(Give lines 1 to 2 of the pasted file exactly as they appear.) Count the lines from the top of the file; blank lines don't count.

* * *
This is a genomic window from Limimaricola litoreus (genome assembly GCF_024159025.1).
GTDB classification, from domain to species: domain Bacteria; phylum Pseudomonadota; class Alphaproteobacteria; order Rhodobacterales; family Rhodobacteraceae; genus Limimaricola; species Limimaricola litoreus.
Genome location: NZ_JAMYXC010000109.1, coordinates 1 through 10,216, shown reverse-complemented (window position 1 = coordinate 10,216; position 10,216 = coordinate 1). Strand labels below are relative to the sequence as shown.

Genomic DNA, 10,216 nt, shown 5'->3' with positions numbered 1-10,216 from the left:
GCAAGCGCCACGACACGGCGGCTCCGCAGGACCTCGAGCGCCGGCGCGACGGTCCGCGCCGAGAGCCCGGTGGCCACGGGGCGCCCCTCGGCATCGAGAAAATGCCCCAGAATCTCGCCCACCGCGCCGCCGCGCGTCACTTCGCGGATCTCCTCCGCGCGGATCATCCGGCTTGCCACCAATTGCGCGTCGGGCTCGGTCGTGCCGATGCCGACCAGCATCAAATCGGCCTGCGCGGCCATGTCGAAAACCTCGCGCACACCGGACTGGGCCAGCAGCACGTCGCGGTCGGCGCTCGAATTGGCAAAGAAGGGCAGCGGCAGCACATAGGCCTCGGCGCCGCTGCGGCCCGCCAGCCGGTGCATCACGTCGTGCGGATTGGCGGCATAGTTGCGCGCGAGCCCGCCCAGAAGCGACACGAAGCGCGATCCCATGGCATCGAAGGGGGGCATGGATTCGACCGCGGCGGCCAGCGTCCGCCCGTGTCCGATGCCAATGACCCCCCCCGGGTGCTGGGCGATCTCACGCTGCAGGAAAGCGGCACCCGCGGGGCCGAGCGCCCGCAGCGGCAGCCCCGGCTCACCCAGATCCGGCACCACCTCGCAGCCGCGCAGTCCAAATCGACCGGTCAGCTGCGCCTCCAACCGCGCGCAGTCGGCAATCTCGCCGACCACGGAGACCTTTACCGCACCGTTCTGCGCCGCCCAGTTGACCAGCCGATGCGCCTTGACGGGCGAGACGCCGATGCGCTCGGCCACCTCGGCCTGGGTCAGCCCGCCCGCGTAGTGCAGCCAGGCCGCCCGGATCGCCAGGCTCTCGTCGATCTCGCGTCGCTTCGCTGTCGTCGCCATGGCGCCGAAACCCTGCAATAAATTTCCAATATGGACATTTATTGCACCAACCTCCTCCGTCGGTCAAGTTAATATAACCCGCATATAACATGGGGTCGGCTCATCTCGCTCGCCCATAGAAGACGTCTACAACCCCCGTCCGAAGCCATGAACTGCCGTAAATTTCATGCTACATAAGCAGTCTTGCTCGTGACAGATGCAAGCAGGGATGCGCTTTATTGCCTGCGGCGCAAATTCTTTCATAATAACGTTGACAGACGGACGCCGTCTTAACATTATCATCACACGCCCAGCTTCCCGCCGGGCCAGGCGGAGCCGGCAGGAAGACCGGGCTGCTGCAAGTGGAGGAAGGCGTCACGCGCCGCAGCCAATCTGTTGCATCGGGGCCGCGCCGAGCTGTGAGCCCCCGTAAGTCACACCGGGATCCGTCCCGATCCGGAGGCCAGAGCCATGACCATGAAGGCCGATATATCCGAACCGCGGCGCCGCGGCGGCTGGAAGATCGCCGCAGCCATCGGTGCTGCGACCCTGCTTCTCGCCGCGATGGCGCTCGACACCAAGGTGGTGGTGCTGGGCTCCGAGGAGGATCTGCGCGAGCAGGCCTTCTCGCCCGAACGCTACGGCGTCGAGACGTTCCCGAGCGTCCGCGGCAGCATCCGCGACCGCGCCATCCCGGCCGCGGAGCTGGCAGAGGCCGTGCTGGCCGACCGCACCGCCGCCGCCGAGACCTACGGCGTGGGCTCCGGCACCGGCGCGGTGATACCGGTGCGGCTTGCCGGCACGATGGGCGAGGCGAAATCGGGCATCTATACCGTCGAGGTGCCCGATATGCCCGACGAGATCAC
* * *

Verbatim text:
This is a genomic window from Limimaricola litoreus (genome assembly GCF_024159025.1).
GTDB classification, from domain to species: domain Bacteria; phylum Pseudomonadota; class Alphaproteobacteria; order Rhodobacterales; family Rhodobacteraceae; genus Limimaricola; species Limimaricola litoreus.